[VIEWPOINT]Living with hatred is no way to live

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[VIEWPOINT]Living with hatred is no way to live

It was at a concert hall in Jerusalem in autumn of 2001. World renowned conductor Daniel Barenbohim reached for a microphone after finishing the program. He asked the audience whether his orchestra might play a Richard Wagner piece as an encore. There was commotion in the audience, because the playing of Wagner’s music was taboo in Israel due to the fact that the music was once manipulated by the Nazis for political propaganda purposes.
However, most of the audience welcomed Mr. Barenbohim’s proposal with applause. Still, a small number of agitated people in the audience shouted out, “Remember the Nazi concentration camps!”
Mr. Barenbohim, who is Jewish, appealed to them in Hebrew. “Richard Wagner had nothing to do with Adolf Hitler. You shouldn’t mix up art with politics.” His effort to persuade the audience lasted as long as 40 minutes. Finally, his orchestra, Berlin Staatskapele, played the prelude to Wagner’s “Tristan and Isolde.” The audience responded with a standing ovation.
Through that dramatic success, Mr. Barenbohim wanted to gain reconciliation and peace while discarding resentment and hatred. People who harbor resentment and hatred toward others believe they are always right. That is, they believe they only hate those who deserve to be hated. However, hating someone unconditionally is the same thing as children who swear at the rain that pours down on a picnic.
Wagner died 50 years before Adolf Hitler took power. Hatred does not solve problems. It only harasses people like a loan shark, following them wherever they go. And abhorrence grows like a snowball, because there are entire gangs of people that live on the hatred of others. Originally, Mr. Barenbohim planned to play Wagner’s opera, “The Valkyrie,” at the concert in Jerusalem. The popularity of the opera was so high that the tickets sold out one month beforehand.
However, some Israeli politicians and social organizations vehemently opposed the concert. At last, the repertoire was replaced by Robert Schumann’s “Symphony No. 4” and Igor Stravinsky’s ballet music, “The Rite of Spring.”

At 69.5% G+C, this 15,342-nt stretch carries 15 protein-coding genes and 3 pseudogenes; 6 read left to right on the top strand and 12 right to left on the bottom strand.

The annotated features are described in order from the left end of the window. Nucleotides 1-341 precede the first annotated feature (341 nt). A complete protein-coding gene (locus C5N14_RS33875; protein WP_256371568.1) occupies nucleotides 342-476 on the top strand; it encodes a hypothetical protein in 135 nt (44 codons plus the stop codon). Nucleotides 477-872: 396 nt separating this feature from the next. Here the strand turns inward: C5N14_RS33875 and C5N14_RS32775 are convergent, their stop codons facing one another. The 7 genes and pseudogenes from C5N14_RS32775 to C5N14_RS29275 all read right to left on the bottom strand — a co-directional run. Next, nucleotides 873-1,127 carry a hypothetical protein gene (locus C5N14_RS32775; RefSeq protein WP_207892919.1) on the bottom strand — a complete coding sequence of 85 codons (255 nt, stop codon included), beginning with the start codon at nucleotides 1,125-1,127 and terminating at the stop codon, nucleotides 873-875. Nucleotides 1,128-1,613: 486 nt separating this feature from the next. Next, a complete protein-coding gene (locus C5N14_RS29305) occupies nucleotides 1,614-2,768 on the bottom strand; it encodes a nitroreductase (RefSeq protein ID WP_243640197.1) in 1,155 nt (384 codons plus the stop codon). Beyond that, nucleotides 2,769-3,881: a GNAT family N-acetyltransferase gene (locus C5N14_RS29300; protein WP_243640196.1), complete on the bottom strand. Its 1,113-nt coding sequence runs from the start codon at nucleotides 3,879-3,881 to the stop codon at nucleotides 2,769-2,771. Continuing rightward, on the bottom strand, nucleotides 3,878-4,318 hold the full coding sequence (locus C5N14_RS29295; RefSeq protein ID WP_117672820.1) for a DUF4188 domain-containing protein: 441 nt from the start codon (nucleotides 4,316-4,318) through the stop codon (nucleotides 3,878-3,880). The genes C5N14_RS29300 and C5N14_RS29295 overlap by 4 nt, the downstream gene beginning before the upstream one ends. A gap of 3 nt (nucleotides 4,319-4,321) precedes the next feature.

The voice of the majority of the Israelis who sought reconciliation and peace was overwhelmed by a small number of politicians and interest groups who harbored resentment and hatred in their heart.
Isn’t that a familiar scene to us? Yes, it is. Our society is exactly in the same situation right now. The dark clouds of hatred that cover the Republic of Korea do not allow the Korean people to have peace of mind, even on Christmas Day.
The president is the first to fan the spread of hatred. He has gained a lot by doing so in the past. He became president by expanding his support base and by encouraging people to be jealous of their wealthier brethren who live in the Gangnam area, Seoul’s rich residential area south of the Han River.
Although they have turned their backs against the president now, those in the governing party are the same people who nurtured hatred in their minds, driving people who do not share the same ideology as them to a corner, calling them “conservative nuts.”
Those in the opposition are not exceptions. Without presenting any policy alternatives, they only aim to fan hatred and ridicule the current administration. And the people who are caught in the turmoil of hatred create the same hatred, just of a different color.
Daniel Barenbohim founded an orchestra that consisted of musicians that have both Israeli and Palestinian backgrounds, and named it that “West-Eastern Divan Orchestra” after a collection of lyrical poems by the German poet Goethe, who had a friendly view toward Eastern culture.
His orchestra played Beethoven’s Sympony No. 5 (Fate) at Ramla, the ancient capital of Palestine, last year. After the concert, it is said that the youths of Israel and Palestine embraced each other with tears.
Reflecting on efforts to achieve reconciliation between the two nations that hated each other for thousands of years, I feel it shameful that we are in a situation where people who shared pain and pleasure for thousands of years now pour out hatred and curses against each other. No one wants to understand each other now. After Nelson Mandela took power in South Africa, he established, first of all, “The Truth and Reconciliation Commission.” He said the truth is necessary, but that reconciliation was needed first.
There always exist gangs who live on hatred. We should not be swayed by them. Resentment and hatred are their nutrients. We must fill those holes with understanding and love.
Friedrich Nietzsche said, “People who do not reconcile with others don’t sleep well.” I sincerely hope that the year 2007 will be a year of reconciliation and coexistence so that we can all sleep well.

*The writer is an editorial writer of the JoongAng Ilbo.

by Lee Hoon-beom
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